On July 20, 1969 — a hazy Sunday night — I sat on the ground with a hundred or so campers and fellow counselors at Circle Pines Center in Delton, Michigan, outside the farmhouse that doubled as dining hall. Accompanied by bursts of excited chatter, we peered at three small black-and-white TVs, that had been borrowed from neighboring families and carefully placed atop stacks of crates.
Since 1940, Circle Pines had served as a sort of summer school for vacationing adults — teachers, labor organizers and social workers with low budgets and high ideals. They went there to learn how to create and sustain economic cooperatives, including stores and housing complexes and day care centers in which people pooled dollars and labor to serve all participating members.
By the 1960s, when I first came there as a 15-year-old, it had become primarily a children’s summer camp. But its ethos had changed little. It was still a magnet for anti-war and civil rights activists, who were now joined by organic farming and natural foods advocates. They created a haven, however temporary, for themselves and their kids.
Staughton Lynd, a then-famous historian and anti-war activist, was a frequent weekend visitor to Circle Pines. He’d stand in the lake — the water never higher than his pale, concave chest — and schmooze with my friend Margie’s father, Tom, as if they were sharing Sunday brunch at the deli. Tom had been a brilliant physicist in his youth, one of several recruited to work on the Manhattan Project. But after the fruits of his labor decimated Hiroshima and Nagasaki, he plummeted into a paralyzing depression. When he finally emerged from it, he went to work as a math teacher and chess coach at an inner city school in Chicago. Then, we thought of him as a sweet man, albeit a spacey one. Now, I recognize how broken he was by the consequences of his own actions.
Staughton and Tom and the rest were our teachers and our foils. As teenagers who had just crossed the threshold from camper to counselors — and thus from children to self-important young adults — we liked them, tolerated them, and of course, patronized them.
My generation was going to save the earth that theirs had despoiled with napalm and atomic weapons.
On that historic night in 1969 we’d been sitting on the lawn watching the tiny televisions for a couple of hours in mounting suspense. Though we knew enough to anticipate the communications blackout that would ensue when the space capsule was on the far side of the moon, those 32 minutes of radio silence were still nerve-wracking.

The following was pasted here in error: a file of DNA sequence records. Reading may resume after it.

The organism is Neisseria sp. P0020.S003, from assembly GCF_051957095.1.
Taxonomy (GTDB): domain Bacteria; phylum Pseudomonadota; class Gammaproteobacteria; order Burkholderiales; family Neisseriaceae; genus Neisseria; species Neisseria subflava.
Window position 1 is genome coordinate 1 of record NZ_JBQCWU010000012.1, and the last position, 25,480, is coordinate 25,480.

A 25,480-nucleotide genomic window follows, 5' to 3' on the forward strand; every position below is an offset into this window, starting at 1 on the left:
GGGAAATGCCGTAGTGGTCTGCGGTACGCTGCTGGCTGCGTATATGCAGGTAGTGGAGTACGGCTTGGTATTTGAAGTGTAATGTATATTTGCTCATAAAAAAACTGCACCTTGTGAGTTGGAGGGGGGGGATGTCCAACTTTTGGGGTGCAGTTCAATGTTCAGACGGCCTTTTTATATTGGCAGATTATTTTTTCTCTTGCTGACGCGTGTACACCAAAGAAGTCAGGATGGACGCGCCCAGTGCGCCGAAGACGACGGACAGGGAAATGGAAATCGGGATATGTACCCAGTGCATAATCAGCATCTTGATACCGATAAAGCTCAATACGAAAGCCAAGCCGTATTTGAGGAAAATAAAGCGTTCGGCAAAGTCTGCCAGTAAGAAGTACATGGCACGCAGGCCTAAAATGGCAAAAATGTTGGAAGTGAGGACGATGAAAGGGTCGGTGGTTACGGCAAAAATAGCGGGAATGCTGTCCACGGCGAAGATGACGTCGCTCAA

... the moon landing was like the moon itself, raising a tide of joy, advancing a labor that birthed a sense of wonder.
We cheered when it ended, and held our breath as we watched the lunar lander descend like a boxy spider. When Neil Armstrong eventually emerged from its small hatch and began climbing down the ladder to the moon’s ashy surface, we grabbed the hands of whoever was sitting next to us on the damp grass. And when he hopped down off the bottom rung and made his scripted declaration, we cheered and instantly looked upward at the pale and fuzzy moon, our jaws slack, our mouths open to the night air.
For one fleeting moment, the moon landing was like the moon itself, raising a tide of joy, advancing a labor that birthed a sense of wonder.
But since then I’ve wondered if televised marvels, events meant to make our hopes and senses thrum, have had the opposite effect.
After all, my cocky friends and I — our generational cohort — blew it. We did too little too late to save the planet we claimed to love. We lost interest in that bleak, black-and-white moon, and grew complacent about the green and blue, cloud-kissed planet that it orbited. We forgot what Tom and his shattered life had taught us.
On that distant night, when Neil Armstrong set foot in the moondust (which we now know smelled like spent gunpowder), we instinctively looked away from the television screens, trying to see him and Buzz Aldrin standing on the moon with our own eyes, unmediated.
It sounds foolish now, but what we saw on the small wavy screen — the astronauts looking like plastic action figures in their crinkly white jumpsuits and helmets the size of diving bells, the moon’s surface appearing a rutted, dusty abandoned lot — had nothing to do with what we saw in the sky, when we lifted our heads and looked upward. The video image defied our senses, and the dithery grayness of the moon’s surface on a television screen somehow trivialized the sight.
Not forever, of course. Blood moons, harvest moons, super moons, the sheer enormous emptiness of that luminous orb when viewed through a telescope: all of these spectacles still cause quickening and joy.
But what moves me now is the fleeting but profound community people felt that night, across generations, time zones and countries. What grieves me now is the repeated lesson of how difficult that is to sustain.
This segment aired on July 18, 2019.